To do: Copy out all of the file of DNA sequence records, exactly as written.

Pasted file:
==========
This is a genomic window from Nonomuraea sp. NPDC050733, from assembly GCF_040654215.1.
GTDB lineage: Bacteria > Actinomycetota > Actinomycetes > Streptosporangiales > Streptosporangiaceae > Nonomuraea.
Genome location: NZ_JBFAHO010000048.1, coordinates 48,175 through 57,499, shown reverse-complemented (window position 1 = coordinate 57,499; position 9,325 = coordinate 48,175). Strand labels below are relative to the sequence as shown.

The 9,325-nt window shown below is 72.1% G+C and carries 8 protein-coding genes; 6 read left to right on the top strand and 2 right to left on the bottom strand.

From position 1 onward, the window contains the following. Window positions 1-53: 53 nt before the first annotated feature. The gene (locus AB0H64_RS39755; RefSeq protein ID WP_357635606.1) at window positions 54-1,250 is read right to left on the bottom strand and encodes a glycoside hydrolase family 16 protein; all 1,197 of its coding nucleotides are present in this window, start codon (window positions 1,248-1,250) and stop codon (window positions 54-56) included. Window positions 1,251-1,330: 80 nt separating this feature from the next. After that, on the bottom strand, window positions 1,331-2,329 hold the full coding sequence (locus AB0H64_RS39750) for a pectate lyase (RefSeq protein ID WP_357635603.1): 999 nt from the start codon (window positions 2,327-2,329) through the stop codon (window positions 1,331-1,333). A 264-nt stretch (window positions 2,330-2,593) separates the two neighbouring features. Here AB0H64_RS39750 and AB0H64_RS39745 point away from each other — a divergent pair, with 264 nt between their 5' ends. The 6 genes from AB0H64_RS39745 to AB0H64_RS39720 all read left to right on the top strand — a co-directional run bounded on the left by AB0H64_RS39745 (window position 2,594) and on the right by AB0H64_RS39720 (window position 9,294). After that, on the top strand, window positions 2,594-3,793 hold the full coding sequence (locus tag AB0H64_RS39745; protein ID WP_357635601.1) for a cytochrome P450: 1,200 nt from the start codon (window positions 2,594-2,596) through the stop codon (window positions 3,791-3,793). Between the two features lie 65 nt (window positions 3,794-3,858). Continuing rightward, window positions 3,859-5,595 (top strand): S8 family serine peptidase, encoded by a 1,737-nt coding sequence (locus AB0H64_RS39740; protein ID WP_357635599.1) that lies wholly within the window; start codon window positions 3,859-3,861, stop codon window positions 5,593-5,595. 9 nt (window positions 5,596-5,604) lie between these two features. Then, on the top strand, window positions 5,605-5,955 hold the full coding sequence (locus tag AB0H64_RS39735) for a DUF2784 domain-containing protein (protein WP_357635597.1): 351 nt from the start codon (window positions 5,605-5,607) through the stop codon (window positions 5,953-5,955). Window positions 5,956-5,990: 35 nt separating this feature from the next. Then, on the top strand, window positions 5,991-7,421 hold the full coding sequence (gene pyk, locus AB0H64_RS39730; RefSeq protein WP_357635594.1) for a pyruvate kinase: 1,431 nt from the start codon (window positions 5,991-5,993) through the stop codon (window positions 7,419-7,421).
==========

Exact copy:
This is a genomic window from Nonomuraea sp. NPDC050733, from assembly GCF_040654215.1.
GTDB lineage: Bacteria > Actinomycetota > Actinomycetes > Streptosporangiales > Streptosporangiaceae > Nonomuraea.
Genome location: NZ_JBFAHO010000048.1, coordinates 48,175 through 57,499, shown reverse-complemented (window position 1 = coordinate 57,499; position 9,325 = coordinate 48,175). Strand labels below are relative to the sequence as shown.

The 9,325-nt window shown below is 72.1% G+C and carries 8 protein-coding genes; 6 read left to right on the top strand and 2 right to left on the bottom strand.

From position 1 onward, the window contains the following. Window positions 1-53: 53 nt before the first annotated feature. The gene (locus AB0H64_RS39755; RefSeq protein ID WP_357635606.1) at window positions 54-1,250 is read right to left on the bottom strand and encodes a glycoside hydrolase family 16 protein; all 1,197 of its coding nucleotides are present in this window, start codon (window positions 1,248-1,250) and stop codon (window positions 54-56) included. Window positions 1,251-1,330: 80 nt separating this feature from the next. After that, on the bottom strand, window positions 1,331-2,329 hold the full coding sequence (locus AB0H64_RS39750) for a pectate lyase (RefSeq protein ID WP_357635603.1): 999 nt from the start codon (window positions 2,327-2,329) through the stop codon (window positions 1,331-1,333). A 264-nt stretch (window positions 2,330-2,593) separates the two neighbouring features. Here AB0H64_RS39750 and AB0H64_RS39745 point away from each other — a divergent pair, with 264 nt between their 5' ends. The 6 genes from AB0H64_RS39745 to AB0H64_RS39720 all read left to right on the top strand — a co-directional run bounded on the left by AB0H64_RS39745 (window position 2,594) and on the right by AB0H64_RS39720 (window position 9,294). After that, on the top strand, window positions 2,594-3,793 hold the full coding sequence (locus tag AB0H64_RS39745; protein ID WP_357635601.1) for a cytochrome P450: 1,200 nt from the start codon (window positions 2,594-2,596) through the stop codon (window positions 3,791-3,793). Between the two features lie 65 nt (window positions 3,794-3,858). Continuing rightward, window positions 3,859-5,595 (top strand): S8 family serine peptidase, encoded by a 1,737-nt coding sequence (locus AB0H64_RS39740; protein ID WP_357635599.1) that lies wholly within the window; start codon window positions 3,859-3,861, stop codon window positions 5,593-5,595. 9 nt (window positions 5,596-5,604) lie between these two features. Then, on the top strand, window positions 5,605-5,955 hold the full coding sequence (locus tag AB0H64_RS39735) for a DUF2784 domain-containing protein (protein WP_357635597.1): 351 nt from the start codon (window positions 5,605-5,607) through the stop codon (window positions 5,953-5,955). Window positions 5,956-5,990: 35 nt separating this feature from the next. Then, on the top strand, window positions 5,991-7,421 hold the full coding sequence (gene pyk, locus AB0H64_RS39730; RefSeq protein WP_357635594.1) for a pyruvate kinase: 1,431 nt from the start codon (window positions 5,991-5,993) through the stop codon (window positions 7,419-7,421).